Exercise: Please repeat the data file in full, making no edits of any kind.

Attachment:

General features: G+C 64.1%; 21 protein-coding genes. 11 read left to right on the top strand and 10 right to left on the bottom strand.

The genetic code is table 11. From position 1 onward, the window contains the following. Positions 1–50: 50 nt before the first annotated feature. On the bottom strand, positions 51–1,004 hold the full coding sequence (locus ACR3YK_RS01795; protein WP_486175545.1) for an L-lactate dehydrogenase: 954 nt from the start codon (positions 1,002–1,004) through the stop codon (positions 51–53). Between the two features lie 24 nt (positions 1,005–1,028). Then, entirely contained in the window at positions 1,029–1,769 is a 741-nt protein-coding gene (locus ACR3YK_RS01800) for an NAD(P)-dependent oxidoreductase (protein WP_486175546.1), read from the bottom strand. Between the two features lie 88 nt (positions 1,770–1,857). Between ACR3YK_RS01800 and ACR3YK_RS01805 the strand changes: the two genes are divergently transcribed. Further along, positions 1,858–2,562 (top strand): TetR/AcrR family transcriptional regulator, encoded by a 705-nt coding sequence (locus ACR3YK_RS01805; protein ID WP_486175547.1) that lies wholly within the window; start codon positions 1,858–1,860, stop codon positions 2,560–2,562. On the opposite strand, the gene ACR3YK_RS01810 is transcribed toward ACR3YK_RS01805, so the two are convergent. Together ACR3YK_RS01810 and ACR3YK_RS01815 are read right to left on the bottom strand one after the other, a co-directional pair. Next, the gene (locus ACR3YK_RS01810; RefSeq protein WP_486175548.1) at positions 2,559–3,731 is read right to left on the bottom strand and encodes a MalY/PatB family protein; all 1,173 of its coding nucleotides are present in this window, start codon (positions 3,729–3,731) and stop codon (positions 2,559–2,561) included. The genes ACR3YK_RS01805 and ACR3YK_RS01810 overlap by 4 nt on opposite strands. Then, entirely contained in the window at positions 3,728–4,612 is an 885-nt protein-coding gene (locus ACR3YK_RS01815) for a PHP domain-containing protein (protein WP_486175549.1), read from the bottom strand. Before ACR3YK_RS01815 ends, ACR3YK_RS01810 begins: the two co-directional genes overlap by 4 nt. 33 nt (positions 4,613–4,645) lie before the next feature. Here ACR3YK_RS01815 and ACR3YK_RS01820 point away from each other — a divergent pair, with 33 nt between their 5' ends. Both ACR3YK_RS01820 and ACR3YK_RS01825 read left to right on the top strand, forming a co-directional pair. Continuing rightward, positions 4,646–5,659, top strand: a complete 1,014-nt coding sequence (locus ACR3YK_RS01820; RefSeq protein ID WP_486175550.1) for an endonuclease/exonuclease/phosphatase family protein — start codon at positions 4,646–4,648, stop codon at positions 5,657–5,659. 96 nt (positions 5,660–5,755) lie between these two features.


General features: G+C 64.1%; 21 protein-coding genes. 11 read left to right on the top strand and 10 right to left on the bottom strand.

The genetic code is table 11. From position 1 onward, the window contains the following. Positions 1–50: 50 nt before the first annotated feature. On the bottom strand, positions 51–1,004 hold the full coding sequence (locus ACR3YK_RS01795; protein WP_486175545.1) for an L-lactate dehydrogenase: 954 nt from the start codon (positions 1,002–1,004) through the stop codon (positions 51–53). Between the two features lie 24 nt (positions 1,005–1,028). Then, entirely contained in the window at positions 1,029–1,769 is a 741-nt protein-coding gene (locus ACR3YK_RS01800) for an NAD(P)-dependent oxidoreductase (protein WP_486175546.1), read from the bottom strand. Between the two features lie 88 nt (positions 1,770–1,857). Between ACR3YK_RS01800 and ACR3YK_RS01805 the strand changes: the two genes are divergently transcribed. Further along, positions 1,858–2,562 (top strand): TetR/AcrR family transcriptional regulator, encoded by a 705-nt coding sequence (locus ACR3YK_RS01805; protein ID WP_486175547.1) that lies wholly within the window; start codon positions 1,858–1,860, stop codon positions 2,560–2,562. On the opposite strand, the gene ACR3YK_RS01810 is transcribed toward ACR3YK_RS01805, so the two are convergent. Together ACR3YK_RS01810 and ACR3YK_RS01815 are read right to left on the bottom strand one after the other, a co-directional pair. Next, the gene (locus ACR3YK_RS01810; RefSeq protein WP_486175548.1) at positions 2,559–3,731 is read right to left on the bottom strand and encodes a MalY/PatB family protein; all 1,173 of its coding nucleotides are present in this window, start codon (positions 3,729–3,731) and stop codon (positions 2,559–2,561) included. The genes ACR3YK_RS01805 and ACR3YK_RS01810 overlap by 4 nt on opposite strands. Then, entirely contained in the window at positions 3,728–4,612 is an 885-nt protein-coding gene (locus ACR3YK_RS01815) for a PHP domain-containing protein (protein WP_486175549.1), read from the bottom strand. Before ACR3YK_RS01815 ends, ACR3YK_RS01810 begins: the two co-directional genes overlap by 4 nt. 33 nt (positions 4,613–4,645) lie before the next feature. Here ACR3YK_RS01815 and ACR3YK_RS01820 point away from each other — a divergent pair, with 33 nt between their 5' ends. Both ACR3YK_RS01820 and ACR3YK_RS01825 read left to right on the top strand, forming a co-directional pair. Continuing rightward, positions 4,646–5,659, top strand: a complete 1,014-nt coding sequence (locus ACR3YK_RS01820; RefSeq protein ID WP_486175550.1) for an endonuclease/exonuclease/phosphatase family protein — start codon at positions 4,646–4,648, stop codon at positions 5,657–5,659. 96 nt (positions 5,660–5,755) lie between these two features.